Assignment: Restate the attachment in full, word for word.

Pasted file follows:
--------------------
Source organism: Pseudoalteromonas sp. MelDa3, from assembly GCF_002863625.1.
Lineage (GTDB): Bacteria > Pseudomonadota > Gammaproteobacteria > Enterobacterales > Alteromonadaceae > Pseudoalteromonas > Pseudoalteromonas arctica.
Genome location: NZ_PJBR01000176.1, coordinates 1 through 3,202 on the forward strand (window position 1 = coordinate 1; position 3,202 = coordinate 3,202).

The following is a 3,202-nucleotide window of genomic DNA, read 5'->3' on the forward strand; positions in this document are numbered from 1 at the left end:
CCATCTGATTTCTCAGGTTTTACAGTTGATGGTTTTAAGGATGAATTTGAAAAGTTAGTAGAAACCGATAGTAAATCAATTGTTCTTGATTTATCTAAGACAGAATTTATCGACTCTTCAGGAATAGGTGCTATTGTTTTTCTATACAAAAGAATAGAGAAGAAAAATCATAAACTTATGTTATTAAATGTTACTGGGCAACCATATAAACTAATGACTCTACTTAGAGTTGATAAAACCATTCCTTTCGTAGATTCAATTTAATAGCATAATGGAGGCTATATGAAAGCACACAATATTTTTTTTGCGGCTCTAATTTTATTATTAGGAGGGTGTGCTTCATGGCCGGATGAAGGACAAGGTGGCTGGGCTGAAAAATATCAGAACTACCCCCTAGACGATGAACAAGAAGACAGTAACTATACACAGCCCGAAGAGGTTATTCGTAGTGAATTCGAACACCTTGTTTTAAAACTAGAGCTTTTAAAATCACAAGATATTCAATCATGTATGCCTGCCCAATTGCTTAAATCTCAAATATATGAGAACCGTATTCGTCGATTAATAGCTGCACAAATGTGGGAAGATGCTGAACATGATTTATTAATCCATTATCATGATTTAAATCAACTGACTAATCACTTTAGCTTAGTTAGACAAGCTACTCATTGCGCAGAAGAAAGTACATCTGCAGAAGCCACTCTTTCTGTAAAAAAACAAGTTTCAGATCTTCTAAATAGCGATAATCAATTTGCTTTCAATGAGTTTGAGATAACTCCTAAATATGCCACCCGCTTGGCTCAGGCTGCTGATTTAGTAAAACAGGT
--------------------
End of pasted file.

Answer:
Source organism: Pseudoalteromonas sp. MelDa3, from assembly GCF_002863625.1.
Lineage (GTDB): Bacteria > Pseudomonadota > Gammaproteobacteria > Enterobacterales > Alteromonadaceae > Pseudoalteromonas > Pseudoalteromonas arctica.
Genome location: NZ_PJBR01000176.1, coordinates 1 through 3,202 on the forward strand (window position 1 = coordinate 1; position 3,202 = coordinate 3,202).

The following is a 3,202-nucleotide window of genomic DNA, read 5'->3' on the forward strand; positions in this document are numbered from 1 at the left end:
CCATCTGATTTCTCAGGTTTTACAGTTGATGGTTTTAAGGATGAATTTGAAAAGTTAGTAGAAACCGATAGTAAATCAATTGTTCTTGATTTATCTAAGACAGAATTTATCGACTCTTCAGGAATAGGTGCTATTGTTTTTCTATACAAAAGAATAGAGAAGAAAAATCATAAACTTATGTTATTAAATGTTACTGGGCAACCATATAAACTAATGACTCTACTTAGAGTTGATAAAACCATTCCTTTCGTAGATTCAATTTAATAGCATAATGGAGGCTATATGAAAGCACACAATATTTTTTTTGCGGCTCTAATTTTATTATTAGGAGGGTGTGCTTCATGGCCGGATGAAGGACAAGGTGGCTGGGCTGAAAAATATCAGAACTACCCCCTAGACGATGAACAAGAAGACAGTAACTATACACAGCCCGAAGAGGTTATTCGTAGTGAATTCGAACACCTTGTTTTAAAACTAGAGCTTTTAAAATCACAAGATATTCAATCATGTATGCCTGCCCAATTGCTTAAATCTCAAATATATGAGAACCGTATTCGTCGATTAATAGCTGCACAAATGTGGGAAGATGCTGAACATGATTTATTAATCCATTATCATGATTTAAATCAACTGACTAATCACTTTAGCTTAGTTAGACAAGCTACTCATTGCGCAGAAGAAAGTACATCTGCAGAAGCCACTCTTTCTGTAAAAAAACAAGTTTCAGATCTTCTAAATAGCGATAATCAATTTGCTTTCAATGAGTTTGAGATAACTCCTAAATATGCCACCCGCTTGGCTCAGGCTGCTGATTTAGTAAAACAGGT